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7 steps to influencer marketing success for wine, hospitality brands – North Bay Business Journal

7 steps to influencer marketing success for wine, hospitality brands



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Shana Bull is a Santa Rosa-based marketing educator and digital storyteller, working with wine, food, hospitality businesses, teaching classes on marketing, and freelance writing. Reach her with your questions about digital marketing at, @sharayray on Instagram or at

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Influencer marketing isn’t new.

Long before this buzzword was coined, consumers turned to friends and family for recommendations of where to eat, what wines to drink, and which hotels to book. Today, influencer marketing takes a new form because of the popularity of social media, but the original idea is still the same: Someone influences others by sharing their experience with a business.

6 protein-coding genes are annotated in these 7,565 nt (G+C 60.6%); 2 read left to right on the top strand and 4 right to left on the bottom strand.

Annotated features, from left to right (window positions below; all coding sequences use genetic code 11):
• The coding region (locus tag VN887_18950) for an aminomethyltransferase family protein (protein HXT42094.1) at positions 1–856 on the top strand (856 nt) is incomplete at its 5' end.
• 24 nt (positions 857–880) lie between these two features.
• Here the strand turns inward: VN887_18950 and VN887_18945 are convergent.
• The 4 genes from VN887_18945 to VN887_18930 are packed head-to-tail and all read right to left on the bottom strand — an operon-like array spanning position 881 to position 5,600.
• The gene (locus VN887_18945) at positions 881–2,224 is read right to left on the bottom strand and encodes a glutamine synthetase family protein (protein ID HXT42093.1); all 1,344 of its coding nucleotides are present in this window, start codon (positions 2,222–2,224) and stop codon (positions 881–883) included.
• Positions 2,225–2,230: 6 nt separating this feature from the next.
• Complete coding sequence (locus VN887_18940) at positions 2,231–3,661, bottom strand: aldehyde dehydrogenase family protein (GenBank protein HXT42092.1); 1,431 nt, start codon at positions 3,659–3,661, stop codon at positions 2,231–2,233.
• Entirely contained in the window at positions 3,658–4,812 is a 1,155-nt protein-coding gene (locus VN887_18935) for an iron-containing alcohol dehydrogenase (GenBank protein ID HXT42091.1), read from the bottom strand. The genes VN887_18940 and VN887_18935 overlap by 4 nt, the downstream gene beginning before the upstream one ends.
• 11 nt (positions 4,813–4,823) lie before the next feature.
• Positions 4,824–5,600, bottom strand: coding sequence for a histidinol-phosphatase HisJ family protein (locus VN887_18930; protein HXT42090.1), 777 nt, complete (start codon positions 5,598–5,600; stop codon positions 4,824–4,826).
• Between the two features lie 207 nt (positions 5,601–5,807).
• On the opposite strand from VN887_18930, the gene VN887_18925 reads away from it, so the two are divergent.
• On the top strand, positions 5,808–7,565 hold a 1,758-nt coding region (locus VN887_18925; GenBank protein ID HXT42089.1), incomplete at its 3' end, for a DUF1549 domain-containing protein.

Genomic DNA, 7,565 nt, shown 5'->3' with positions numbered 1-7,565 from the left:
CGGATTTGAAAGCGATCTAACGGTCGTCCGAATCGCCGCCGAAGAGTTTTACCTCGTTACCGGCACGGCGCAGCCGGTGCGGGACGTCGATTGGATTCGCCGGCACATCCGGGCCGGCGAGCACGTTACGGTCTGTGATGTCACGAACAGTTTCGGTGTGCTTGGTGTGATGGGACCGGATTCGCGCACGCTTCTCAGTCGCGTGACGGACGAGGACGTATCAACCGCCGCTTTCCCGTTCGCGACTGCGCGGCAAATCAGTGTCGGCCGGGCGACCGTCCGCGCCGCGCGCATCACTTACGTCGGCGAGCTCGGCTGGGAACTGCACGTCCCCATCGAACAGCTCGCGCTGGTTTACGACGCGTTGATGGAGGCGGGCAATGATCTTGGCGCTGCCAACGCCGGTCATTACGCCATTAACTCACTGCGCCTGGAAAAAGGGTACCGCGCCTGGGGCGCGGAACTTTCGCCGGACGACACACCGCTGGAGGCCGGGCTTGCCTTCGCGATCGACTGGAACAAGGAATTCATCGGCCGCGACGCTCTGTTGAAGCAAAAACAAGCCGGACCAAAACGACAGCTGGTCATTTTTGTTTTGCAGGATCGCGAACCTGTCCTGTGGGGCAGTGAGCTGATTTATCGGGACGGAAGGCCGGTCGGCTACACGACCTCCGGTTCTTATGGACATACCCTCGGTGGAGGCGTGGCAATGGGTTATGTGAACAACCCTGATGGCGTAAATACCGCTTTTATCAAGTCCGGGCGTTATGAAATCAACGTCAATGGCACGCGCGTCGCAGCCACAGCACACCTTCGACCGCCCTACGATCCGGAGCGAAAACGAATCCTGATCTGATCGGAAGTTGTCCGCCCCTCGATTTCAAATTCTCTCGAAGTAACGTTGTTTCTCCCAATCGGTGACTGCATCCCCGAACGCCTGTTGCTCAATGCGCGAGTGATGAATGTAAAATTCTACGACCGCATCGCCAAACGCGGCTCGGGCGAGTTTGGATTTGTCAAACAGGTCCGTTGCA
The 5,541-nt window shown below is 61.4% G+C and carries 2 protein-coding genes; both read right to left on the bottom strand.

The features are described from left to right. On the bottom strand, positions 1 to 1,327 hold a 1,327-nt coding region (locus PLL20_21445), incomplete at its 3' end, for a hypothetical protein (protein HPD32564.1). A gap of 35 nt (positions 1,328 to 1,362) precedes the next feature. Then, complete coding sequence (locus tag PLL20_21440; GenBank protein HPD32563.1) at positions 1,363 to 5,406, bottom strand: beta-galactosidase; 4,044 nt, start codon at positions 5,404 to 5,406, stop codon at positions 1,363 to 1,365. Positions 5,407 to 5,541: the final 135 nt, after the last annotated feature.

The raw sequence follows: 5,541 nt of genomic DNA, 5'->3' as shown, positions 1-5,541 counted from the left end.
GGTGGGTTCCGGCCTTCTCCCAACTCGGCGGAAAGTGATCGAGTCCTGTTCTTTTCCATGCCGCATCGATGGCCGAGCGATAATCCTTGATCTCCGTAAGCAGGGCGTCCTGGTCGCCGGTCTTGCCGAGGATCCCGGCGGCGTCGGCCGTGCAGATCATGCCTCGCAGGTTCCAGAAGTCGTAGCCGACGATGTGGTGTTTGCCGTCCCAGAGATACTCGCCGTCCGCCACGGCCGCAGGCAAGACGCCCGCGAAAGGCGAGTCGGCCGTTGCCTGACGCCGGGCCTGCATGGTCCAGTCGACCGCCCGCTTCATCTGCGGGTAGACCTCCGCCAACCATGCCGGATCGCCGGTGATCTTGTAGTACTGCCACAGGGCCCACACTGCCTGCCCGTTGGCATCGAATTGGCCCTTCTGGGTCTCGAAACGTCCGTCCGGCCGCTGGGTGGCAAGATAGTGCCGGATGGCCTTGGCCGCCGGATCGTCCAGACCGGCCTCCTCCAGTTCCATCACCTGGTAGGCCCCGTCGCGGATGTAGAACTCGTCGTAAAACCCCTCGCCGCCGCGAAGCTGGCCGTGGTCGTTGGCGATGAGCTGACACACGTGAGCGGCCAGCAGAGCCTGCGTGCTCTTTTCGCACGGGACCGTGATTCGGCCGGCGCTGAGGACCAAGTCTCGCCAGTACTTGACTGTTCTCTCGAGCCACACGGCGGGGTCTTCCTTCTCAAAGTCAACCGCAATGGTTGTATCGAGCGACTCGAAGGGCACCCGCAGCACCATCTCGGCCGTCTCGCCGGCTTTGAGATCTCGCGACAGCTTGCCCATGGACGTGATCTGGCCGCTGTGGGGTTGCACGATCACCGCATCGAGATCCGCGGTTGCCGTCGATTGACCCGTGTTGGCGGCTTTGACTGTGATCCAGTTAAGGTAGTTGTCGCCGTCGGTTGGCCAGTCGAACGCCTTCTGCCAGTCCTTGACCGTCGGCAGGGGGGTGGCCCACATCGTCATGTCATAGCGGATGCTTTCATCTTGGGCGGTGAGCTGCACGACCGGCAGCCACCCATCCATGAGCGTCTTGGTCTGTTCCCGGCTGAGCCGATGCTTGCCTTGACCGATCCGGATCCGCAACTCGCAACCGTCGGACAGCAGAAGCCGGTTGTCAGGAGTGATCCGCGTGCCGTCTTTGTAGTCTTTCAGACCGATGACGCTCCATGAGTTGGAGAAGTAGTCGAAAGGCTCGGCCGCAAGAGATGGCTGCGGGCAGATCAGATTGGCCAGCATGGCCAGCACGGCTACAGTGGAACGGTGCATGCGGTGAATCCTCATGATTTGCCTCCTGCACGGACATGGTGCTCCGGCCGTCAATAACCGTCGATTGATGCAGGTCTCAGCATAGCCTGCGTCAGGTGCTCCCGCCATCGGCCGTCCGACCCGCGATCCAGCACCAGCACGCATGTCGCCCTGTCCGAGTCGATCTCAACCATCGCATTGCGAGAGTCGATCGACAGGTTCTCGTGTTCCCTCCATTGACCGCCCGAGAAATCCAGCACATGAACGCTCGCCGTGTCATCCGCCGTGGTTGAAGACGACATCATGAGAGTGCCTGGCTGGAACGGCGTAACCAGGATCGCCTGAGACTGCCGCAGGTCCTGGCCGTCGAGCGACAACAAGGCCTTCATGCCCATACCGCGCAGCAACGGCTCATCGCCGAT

It’s also a trending subject within the wine and hospitality industry right now, and with good reason. Some hospitality marketers in the North Bay have been bombarded with emails and private messages on Instagram from “influencers,” requesting a free wine tasting in exchange for an Instagram picture. And the marketers aren’t sure whether or not to fulfill the request.

What is influencer marketing?

The term “influencer” encompasses a variety of social media savvy people who have a niche following on one or more social network. Talking to Raquel Royers, the marketing manager for Napa winery Clos Du Val, she simplifies the term: “Influencer marketing is leveraging bloggers, writers, and online personalities within the digital space to help increase your brand reach, authentically share your story, and garner new customers/fans.”